You are hereConsortium News: How the US Press Corps Lost Its Way
Consortium News: How the US Press Corps Lost Its Way
The eulogies for Washington Post columnist David Broder and the chaos surrounding National Public Radio have coincided as an unintended commentary on what went wrong with the U.S. news media.
March 11, 2011- For different reasons, Broder, who died Wednesday at the age of 81, and NPR, which is scrambling to save its federal funding, came to reflect the timidity of American mainstream journalism, unwilling or unable to challenge the corruption of the status quo.
Broder personified the cult of centrism, a faith in "The System" that ignored how hollowed out its institutions had become, at least in terms of any moral or democratic values.
NPR, with its endless attempts to mollify conservatives, demonstrated how slippery the slope can be when a price tag is put on journalism. As NPR slides ever downward in its frantic attempts to appease the Republican House majority -- most recently with a cascade of resignations -- it’s hard not to conclude that the radio network may not be worth saving.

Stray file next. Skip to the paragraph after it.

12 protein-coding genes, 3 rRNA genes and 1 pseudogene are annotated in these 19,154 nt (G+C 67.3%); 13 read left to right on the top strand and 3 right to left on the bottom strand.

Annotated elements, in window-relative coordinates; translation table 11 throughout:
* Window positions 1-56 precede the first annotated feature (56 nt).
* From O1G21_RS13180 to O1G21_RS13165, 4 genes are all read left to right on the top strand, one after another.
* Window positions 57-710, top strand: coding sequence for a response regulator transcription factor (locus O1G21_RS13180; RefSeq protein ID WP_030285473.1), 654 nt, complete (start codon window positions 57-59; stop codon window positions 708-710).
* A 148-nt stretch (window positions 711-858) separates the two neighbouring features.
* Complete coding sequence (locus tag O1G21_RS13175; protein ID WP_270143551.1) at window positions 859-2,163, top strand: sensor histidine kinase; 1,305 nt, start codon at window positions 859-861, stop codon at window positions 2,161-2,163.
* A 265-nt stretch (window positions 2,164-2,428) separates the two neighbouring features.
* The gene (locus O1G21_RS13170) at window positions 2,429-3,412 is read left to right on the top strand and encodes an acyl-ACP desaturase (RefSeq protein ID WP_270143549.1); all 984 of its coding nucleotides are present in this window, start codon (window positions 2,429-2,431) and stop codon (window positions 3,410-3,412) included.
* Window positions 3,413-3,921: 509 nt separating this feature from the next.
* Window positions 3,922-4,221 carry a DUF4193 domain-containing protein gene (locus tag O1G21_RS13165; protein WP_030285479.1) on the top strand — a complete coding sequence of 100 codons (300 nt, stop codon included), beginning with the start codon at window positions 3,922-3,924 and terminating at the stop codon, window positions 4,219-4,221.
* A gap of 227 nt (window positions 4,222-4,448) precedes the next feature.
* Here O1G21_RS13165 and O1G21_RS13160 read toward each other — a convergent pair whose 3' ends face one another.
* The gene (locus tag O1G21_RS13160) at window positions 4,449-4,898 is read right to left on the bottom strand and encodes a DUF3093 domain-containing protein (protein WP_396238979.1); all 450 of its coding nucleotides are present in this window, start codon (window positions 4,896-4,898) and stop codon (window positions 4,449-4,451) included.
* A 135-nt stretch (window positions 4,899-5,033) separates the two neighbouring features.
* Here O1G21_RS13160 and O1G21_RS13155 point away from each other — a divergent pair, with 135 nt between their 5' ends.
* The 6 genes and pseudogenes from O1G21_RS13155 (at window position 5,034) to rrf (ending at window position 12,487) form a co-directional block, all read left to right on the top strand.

After all, the concept of news within the framework of government support only works if there is a genuine barrier between the professional journalists and the political partisans. In the U.S. system, that barrier was supposed to be the Corporation for Public Broadcasting.
However, once that barrier breaks down – and it has been under Republican assault for more than three decades – then two things happen: the news bureaucrats cravenly reposition themselves to protect the money and the journalism is watered down and eventually sold out.
Since the 1980s, the Republicans have worked hard to transform the CPB from the institutional protector of honest journalism into the opposite. Mostly, that was done by placing political ideologues on CPB where they could pressure the Public Broadcasting Service and NPR.
The Republican attack line, of course, is that PBS and NPR have a “liberal bias.” So, to prove otherwise, PBS and NPR scuttle pretty much any programming that might offend the Republicans. And, once the networks crossed that line, an institutionalized self-censorship took over.